Injective function

"Injective" redirects here. For injective modules, see Injective module.
In mathematics, an injective function is a function that preserves distinctness: it never maps distinct elements of its domain to the same element of its codomain. In other words, every element of the function's codomain is mapped to by at most one element of its domain. If in addition all of the elements in the codomain are in fact mapped to by some element of the domain, then the function is said to be bijective (see figures).
An injective function is called an injection, and is also said to be a onetoone function (not to be confused with onetoone correspondence, i.e. a bijective function). Occasionally, an injective function from X to Y is denoted f: X ↣ Y, using an arrow with a barbed tail. The set of injective functions from X to Y may be denoted Y^{X} using a notation derived from that used for falling factorial powers, since if X and Y are finite sets with respectively m and n elements, the number of injections from X to Y is n^{m} (see the twelvefold way).
A function f that is not injective is sometimes called manytoone. (However, this terminology is also sometimes used to mean "singlevalued", i.e., each argument is mapped to at most one value; this is the case for any function, but is used to stress the opposition with multivalued functions, which are not true functions.)
A monomorphism is a generalization of an injective function in category theory.
Contents
Definition
Let f be a function whose domain is a set A. The function f is injective if for all a and b in A, if f(a) = f(b), then a = b; that is, f(a) = f(b) implies a = b. Equivalently, if a ≠ b, then f(a) ≠ f(b).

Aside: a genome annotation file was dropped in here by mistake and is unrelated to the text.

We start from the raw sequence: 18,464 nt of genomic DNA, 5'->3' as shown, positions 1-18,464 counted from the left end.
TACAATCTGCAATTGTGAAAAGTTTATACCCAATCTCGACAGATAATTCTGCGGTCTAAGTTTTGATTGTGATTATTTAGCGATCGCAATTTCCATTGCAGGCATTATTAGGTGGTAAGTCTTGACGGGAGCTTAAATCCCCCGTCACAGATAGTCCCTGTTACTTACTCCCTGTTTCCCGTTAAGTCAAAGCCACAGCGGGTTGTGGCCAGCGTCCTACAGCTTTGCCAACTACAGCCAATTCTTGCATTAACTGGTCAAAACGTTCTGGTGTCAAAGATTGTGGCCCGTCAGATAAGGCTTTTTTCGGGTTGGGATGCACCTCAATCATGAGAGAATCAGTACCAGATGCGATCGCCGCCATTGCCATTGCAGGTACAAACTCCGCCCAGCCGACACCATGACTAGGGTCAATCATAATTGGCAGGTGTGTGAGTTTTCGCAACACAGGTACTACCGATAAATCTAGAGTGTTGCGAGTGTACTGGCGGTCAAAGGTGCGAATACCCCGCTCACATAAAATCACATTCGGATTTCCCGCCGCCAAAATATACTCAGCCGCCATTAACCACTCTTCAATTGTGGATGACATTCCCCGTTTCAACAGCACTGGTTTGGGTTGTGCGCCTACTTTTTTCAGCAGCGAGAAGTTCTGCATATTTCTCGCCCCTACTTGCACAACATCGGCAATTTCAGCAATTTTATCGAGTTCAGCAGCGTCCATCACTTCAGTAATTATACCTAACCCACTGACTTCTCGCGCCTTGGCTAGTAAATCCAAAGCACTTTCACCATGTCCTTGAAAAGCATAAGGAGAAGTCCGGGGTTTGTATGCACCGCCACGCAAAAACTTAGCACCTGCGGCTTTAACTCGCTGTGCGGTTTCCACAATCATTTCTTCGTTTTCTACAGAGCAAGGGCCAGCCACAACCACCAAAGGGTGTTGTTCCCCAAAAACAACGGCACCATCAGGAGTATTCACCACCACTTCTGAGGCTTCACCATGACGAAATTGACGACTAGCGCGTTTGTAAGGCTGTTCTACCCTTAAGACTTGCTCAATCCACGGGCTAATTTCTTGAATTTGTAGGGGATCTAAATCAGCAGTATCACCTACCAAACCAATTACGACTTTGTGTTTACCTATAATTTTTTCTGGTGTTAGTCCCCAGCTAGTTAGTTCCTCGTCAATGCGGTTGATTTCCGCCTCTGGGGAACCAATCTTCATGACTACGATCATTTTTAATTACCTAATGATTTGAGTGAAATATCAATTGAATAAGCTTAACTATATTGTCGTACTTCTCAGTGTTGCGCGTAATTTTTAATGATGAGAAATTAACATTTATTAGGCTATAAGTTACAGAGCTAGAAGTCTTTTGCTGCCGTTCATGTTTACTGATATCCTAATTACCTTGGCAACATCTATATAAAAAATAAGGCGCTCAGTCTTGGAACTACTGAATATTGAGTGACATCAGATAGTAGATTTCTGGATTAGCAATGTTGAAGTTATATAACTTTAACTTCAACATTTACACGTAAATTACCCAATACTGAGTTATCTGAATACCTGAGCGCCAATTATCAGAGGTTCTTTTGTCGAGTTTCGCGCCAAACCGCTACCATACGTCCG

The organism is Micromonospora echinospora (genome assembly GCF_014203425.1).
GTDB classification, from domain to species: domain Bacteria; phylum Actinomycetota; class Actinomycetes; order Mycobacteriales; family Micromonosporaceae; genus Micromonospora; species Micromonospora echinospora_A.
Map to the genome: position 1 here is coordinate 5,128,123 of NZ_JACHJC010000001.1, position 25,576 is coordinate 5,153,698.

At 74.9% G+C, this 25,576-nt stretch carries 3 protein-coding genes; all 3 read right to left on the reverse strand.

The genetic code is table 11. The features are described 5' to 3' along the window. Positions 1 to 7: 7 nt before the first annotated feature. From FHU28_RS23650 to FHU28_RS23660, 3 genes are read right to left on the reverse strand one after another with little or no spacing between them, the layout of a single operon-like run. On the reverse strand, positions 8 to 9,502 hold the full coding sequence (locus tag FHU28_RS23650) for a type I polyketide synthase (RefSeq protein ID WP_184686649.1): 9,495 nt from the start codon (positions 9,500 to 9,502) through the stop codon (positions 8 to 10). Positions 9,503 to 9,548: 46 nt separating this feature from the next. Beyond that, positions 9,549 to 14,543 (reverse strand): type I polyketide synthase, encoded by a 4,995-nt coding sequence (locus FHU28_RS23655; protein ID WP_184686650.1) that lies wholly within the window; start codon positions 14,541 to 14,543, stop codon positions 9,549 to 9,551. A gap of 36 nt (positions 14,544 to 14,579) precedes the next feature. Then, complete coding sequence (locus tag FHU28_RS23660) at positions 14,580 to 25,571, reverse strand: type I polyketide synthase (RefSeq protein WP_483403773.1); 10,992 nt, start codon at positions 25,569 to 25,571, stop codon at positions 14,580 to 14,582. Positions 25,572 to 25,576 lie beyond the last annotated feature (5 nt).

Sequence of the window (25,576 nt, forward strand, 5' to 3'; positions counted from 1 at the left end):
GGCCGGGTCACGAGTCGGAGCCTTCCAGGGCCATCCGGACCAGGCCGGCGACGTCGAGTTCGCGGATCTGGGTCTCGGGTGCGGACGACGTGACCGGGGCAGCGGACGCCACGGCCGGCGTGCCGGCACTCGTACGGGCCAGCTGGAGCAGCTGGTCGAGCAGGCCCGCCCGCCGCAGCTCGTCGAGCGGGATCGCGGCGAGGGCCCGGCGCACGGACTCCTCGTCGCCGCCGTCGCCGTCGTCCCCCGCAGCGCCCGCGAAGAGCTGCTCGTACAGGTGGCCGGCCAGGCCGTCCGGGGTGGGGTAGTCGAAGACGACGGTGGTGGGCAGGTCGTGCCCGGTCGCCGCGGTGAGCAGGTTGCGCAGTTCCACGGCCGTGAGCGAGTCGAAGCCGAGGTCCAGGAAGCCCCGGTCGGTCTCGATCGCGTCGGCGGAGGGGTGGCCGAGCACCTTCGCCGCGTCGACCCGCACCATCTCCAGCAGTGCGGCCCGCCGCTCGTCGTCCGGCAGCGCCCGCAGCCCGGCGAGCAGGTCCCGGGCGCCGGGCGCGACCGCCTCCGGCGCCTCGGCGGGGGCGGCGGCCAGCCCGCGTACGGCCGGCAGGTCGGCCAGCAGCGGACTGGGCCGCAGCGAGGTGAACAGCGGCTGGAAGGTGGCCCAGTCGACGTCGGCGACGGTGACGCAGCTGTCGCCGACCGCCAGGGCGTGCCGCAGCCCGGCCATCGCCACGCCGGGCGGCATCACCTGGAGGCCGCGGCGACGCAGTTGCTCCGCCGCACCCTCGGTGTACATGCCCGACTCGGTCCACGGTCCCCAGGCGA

Examples
 For any set X and any subset S of X the inclusion map S → X (which sends any element s of S to itself) is injective. In particular the identity function X → X is always injective (and in fact bijective).
 If the domain X = ∅ or X has only one element, the function X → Y is always injective.
 The function f : R → R defined by f(x) = 2x + 1 is injective.
 The function g : R → R defined by g(x) = x^{2} is not injective, because (for example) g(1) = 1 = g(−1). However, if g is redefined so that its domain is the nonnegative real numbers [0,+∞), then g is injective.
 The exponential function exp : R → R defined by exp(x) = e^{x} is injective (but not surjective as no real value maps to a negative number).
 The natural logarithm function ln : (0, ∞) → R defined by x ↦ ln x is injective.
 The function g : R → R defined by g(x) = x^{n} − x is not injective, since, for example, g(0) = g(1).
More generally, when X and Y are both the real line R, then an injective function f : R → R is one whose graph is never intersected by any horizontal line more than once. This principle is referred to as the horizontal line test.
Injections can be undone
Functions with left inverses are always injections. That is, given f : X → Y, if there is a function g : Y → X such that, for every x ∈ X
 g(f(x)) = x (f can be undone by g)
then f is injective. In this case, f is called a section of g and g is called a retraction of f.